Bin Laden’s not dead, Obama isn’t a citizen, and we never actually landed on the moon.

      P.S. 9/11 was an inside job

      • frankvzappa - May 22, 2011 at 1:34 PM

        Actually bin Laden has been dead a long time, and we did land on the moon. But you are right about the other stuff.

      • nixonotis - May 22, 2011 at 6:02 PM

        All these thumbs down are making me feel a bit misunderstood.

    • 4d3fect - May 22, 2011 at 1:11 PM

      I don’t see how there could have been “hardly any witnesses” –the parking lot had to have been full of folks just getting to their cars and trying in vain to exit the area in less than an hour and a half. Unfortunately, it’s taken a bribe (sorry, reward) of enough money to produce any action on this front. Shameful.

    • hardjudge - May 22, 2011 at 6:59 PM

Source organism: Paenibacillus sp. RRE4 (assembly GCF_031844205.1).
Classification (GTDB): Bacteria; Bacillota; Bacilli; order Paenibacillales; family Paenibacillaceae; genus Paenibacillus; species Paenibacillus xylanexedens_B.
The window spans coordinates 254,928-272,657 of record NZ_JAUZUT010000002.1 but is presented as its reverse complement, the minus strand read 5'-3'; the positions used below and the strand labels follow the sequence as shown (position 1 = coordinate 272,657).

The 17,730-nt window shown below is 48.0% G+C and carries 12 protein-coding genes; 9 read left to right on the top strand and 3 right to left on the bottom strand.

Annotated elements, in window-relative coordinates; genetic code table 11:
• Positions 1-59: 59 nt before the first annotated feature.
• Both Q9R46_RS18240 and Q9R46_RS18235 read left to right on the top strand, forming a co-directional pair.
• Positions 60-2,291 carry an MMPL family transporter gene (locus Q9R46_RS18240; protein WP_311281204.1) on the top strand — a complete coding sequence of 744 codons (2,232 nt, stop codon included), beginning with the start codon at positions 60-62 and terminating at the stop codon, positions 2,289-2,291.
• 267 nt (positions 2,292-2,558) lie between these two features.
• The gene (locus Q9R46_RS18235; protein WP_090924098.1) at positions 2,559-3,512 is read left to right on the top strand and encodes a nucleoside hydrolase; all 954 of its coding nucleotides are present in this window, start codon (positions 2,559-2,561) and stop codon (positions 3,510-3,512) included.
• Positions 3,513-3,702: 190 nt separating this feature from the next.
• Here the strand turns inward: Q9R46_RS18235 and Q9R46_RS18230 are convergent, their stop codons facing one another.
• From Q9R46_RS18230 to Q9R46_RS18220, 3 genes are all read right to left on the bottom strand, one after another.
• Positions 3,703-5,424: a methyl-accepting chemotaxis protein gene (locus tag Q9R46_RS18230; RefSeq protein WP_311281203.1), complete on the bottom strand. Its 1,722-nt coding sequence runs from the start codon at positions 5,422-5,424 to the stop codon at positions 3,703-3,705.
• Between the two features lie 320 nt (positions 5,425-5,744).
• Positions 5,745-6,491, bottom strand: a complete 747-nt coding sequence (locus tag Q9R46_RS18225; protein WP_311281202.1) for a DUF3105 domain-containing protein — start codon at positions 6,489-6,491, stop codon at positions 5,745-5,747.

Its amazing what your friends and relatives will do for $200,000. Usually guys who do things like this can’t keep their mouths shut, so somebody they tell collects the reward.

    • Roger Moore - May 22, 2011 at 8:41 PM

      There were enough witnesses around that the police were able to get good descriptions of the suspects, including distinctive tattoos. The problem has been finding two guys in a metro area of 18 million. If the one they found matches the description closely, they’re very likely to have finally found their man.

  2. dogsweat1 - May 22, 2011 at 12:34 PM

    Alexandro Mendoza Pedro Cortez of East Hollywood–soon to be deported….

    Chavez Latrine will be safer…

    • db105 - May 22, 2011 at 3:21 PM

      And soon to return after deportation thanks to our lax borders.